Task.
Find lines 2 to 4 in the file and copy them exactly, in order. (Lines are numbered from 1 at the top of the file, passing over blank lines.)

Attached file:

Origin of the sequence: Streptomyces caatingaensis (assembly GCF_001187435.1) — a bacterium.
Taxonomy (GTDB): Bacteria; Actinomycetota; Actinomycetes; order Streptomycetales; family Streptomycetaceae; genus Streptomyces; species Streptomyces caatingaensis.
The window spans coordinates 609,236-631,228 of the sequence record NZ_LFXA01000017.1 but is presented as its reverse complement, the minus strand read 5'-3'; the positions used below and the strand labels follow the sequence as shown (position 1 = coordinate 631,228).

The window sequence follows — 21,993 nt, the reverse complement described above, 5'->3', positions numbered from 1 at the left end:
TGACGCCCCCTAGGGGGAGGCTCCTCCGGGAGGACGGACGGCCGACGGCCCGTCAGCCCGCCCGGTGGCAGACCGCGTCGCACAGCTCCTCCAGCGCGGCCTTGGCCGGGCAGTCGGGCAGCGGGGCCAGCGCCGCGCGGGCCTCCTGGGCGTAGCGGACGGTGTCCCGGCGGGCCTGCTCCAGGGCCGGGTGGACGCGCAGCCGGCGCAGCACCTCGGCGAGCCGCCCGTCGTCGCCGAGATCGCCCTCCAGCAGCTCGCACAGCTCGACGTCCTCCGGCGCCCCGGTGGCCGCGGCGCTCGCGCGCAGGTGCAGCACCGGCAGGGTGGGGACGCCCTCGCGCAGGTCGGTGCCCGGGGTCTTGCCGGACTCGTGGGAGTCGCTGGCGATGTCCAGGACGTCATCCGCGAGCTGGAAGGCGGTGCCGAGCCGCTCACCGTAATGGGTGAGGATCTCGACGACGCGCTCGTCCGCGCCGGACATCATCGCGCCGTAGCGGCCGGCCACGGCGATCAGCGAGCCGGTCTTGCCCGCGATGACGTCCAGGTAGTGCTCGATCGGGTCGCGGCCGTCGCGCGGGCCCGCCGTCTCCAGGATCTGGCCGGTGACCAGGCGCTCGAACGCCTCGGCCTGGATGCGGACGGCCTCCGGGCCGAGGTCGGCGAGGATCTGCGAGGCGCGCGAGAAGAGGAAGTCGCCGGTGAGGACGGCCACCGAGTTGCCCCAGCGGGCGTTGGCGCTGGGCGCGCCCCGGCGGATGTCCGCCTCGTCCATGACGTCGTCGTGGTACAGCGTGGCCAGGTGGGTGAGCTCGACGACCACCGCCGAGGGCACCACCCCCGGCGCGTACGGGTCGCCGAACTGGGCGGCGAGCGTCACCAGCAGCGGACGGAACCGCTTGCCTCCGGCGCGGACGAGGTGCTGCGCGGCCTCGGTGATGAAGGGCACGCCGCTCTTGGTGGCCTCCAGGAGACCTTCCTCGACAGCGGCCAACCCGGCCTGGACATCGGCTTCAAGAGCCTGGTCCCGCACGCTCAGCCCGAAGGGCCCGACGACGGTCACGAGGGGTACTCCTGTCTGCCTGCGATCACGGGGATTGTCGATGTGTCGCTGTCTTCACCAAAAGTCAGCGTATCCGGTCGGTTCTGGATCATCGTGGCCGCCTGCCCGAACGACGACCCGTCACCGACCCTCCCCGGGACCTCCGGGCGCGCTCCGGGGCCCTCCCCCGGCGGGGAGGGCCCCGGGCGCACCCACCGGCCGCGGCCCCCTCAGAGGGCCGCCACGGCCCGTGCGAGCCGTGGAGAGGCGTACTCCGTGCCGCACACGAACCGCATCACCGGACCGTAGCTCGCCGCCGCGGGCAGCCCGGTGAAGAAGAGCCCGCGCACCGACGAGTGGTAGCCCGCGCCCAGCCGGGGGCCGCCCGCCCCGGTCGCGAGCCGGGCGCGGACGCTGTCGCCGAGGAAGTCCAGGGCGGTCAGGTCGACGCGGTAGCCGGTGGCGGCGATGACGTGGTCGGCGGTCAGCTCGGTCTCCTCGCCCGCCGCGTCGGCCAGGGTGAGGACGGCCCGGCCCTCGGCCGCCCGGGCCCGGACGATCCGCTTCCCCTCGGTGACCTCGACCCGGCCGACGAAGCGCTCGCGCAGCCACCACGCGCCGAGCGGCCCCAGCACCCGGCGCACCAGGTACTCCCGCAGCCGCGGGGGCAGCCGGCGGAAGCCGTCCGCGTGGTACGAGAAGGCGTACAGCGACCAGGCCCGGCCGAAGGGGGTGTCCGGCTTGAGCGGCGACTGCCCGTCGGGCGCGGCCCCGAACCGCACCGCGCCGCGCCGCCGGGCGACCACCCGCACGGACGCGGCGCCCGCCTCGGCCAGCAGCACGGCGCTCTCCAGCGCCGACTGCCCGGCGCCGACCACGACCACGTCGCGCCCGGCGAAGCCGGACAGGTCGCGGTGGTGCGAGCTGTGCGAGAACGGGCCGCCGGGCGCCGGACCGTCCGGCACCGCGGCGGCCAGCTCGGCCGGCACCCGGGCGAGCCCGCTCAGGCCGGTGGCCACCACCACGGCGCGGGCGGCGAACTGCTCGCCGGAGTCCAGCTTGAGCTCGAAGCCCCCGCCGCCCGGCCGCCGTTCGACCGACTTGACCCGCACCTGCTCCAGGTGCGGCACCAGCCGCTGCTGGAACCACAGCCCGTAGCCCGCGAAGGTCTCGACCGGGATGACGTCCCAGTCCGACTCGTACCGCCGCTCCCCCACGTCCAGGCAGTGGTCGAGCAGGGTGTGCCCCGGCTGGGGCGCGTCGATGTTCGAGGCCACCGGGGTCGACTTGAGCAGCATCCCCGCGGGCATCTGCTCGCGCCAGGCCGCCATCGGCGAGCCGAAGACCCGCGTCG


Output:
Taxonomy (GTDB): Bacteria; Actinomycetota; Actinomycetes; order Streptomycetales; family Streptomycetaceae; genus Streptomyces; species Streptomyces caatingaensis.
The window spans coordinates 609,236-631,228 of the sequence record NZ_LFXA01000017.1 but is presented as its reverse complement, the minus strand read 5'-3'; the positions used below and the strand labels follow the sequence as shown (position 1 = coordinate 631,228).

The window sequence follows — 21,993 nt, the reverse complement described above, 5'->3', positions numbered from 1 at the left end: